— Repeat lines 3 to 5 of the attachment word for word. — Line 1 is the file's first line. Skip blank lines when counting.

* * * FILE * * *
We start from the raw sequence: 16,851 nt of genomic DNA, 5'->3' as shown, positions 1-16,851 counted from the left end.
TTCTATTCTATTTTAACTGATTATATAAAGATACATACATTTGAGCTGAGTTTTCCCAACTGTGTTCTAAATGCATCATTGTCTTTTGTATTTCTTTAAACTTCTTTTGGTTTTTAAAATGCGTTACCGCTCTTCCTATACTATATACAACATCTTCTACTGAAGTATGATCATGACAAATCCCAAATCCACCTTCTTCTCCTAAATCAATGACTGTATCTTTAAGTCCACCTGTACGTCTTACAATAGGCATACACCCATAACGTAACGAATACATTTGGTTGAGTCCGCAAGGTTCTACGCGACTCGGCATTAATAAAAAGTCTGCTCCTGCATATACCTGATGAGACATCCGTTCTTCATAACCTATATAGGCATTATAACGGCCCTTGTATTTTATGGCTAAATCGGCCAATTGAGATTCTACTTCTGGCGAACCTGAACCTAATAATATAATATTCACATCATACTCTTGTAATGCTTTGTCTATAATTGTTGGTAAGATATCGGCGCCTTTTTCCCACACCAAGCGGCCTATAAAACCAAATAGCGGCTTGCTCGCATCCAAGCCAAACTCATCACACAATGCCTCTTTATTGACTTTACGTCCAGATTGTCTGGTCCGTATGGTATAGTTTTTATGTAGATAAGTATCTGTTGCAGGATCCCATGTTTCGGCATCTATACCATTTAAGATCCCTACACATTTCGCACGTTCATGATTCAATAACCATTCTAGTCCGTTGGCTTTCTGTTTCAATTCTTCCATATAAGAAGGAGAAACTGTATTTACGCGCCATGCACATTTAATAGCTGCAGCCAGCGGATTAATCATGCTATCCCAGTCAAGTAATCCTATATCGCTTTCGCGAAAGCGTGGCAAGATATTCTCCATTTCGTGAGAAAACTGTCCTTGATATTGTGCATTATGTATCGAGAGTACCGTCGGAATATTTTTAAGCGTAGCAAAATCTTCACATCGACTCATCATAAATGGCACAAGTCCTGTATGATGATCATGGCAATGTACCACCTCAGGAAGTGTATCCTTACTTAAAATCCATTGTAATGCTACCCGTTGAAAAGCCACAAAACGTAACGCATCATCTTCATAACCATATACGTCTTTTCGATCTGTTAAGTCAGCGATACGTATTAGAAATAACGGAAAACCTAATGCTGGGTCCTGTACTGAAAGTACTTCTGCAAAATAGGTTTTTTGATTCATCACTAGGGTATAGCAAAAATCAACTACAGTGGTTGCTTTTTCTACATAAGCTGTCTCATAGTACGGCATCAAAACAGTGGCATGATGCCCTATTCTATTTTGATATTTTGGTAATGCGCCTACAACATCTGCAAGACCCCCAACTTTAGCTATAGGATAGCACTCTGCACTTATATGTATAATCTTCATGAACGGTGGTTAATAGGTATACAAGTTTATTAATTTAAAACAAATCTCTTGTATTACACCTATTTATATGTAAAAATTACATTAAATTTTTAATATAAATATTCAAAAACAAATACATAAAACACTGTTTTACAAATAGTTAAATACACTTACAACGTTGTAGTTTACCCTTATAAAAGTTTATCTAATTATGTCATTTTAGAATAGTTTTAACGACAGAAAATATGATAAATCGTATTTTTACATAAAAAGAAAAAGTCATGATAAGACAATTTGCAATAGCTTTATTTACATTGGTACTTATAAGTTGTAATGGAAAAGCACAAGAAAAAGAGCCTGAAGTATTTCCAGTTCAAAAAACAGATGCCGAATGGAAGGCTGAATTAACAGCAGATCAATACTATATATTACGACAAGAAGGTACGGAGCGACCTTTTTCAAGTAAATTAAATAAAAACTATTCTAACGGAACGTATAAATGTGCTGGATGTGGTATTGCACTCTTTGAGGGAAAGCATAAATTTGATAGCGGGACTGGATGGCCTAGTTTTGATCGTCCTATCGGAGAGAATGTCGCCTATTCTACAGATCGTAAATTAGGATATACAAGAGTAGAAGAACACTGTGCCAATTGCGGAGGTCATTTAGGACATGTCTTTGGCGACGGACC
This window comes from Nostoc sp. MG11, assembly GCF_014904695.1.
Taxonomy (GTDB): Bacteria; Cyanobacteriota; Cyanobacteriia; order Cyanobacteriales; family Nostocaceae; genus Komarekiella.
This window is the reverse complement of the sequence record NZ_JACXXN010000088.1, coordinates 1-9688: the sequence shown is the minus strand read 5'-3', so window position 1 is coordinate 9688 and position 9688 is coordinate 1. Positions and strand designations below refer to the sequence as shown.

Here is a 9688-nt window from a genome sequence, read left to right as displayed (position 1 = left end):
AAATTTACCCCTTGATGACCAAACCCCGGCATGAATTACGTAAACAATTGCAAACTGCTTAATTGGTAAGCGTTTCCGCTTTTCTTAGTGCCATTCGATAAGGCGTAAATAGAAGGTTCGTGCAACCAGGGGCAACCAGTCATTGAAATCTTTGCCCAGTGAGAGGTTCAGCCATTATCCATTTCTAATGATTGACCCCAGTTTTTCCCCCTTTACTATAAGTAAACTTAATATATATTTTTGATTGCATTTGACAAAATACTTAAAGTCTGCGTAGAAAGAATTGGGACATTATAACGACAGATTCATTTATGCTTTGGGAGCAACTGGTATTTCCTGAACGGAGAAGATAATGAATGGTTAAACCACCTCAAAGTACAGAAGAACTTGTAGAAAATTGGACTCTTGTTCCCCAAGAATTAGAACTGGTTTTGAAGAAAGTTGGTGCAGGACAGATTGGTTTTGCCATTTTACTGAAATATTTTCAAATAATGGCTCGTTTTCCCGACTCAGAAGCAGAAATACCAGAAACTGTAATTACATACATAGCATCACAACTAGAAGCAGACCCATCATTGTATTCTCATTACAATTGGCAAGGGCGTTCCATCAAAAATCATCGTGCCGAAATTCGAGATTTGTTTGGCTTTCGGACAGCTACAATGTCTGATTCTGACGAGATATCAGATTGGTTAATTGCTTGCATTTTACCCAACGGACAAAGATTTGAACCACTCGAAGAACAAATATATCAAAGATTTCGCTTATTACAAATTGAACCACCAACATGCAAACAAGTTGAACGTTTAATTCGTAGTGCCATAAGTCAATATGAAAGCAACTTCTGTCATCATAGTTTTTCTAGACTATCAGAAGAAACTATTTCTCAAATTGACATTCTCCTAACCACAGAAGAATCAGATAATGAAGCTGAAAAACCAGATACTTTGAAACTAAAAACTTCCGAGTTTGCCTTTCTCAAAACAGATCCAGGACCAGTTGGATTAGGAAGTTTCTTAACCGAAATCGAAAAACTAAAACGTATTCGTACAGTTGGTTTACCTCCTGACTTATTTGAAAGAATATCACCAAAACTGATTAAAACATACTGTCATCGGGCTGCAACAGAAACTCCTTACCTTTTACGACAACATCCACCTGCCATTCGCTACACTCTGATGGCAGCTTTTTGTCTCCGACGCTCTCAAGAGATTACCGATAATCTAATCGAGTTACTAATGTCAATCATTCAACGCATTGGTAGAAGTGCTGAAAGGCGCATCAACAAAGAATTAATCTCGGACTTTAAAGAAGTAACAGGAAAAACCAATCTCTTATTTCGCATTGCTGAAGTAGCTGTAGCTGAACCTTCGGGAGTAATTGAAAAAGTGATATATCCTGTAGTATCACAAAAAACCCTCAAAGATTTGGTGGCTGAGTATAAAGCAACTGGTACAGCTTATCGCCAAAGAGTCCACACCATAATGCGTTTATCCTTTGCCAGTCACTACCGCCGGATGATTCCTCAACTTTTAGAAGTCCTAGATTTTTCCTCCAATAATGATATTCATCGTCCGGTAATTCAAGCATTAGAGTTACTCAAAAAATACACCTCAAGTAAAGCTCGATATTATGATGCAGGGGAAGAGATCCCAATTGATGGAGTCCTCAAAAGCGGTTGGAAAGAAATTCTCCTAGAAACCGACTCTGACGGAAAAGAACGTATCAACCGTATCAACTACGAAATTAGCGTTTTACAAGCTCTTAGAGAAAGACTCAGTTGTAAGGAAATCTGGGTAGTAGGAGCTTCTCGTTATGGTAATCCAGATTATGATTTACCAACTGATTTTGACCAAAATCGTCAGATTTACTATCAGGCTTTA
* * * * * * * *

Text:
This window comes from Nostoc sp. MG11, assembly GCF_014904695.1.
Taxonomy (GTDB): Bacteria; Cyanobacteriota; Cyanobacteriia; order Cyanobacteriales; family Nostocaceae; genus Komarekiella.
This window is the reverse complement of the sequence record NZ_JACXXN010000088.1, coordinates 1-9688: the sequence shown is the minus strand read 5'-3', so window position 1 is coordinate 9688 and position 9688 is coordinate 1. Positions and strand designations below refer to the sequence as shown.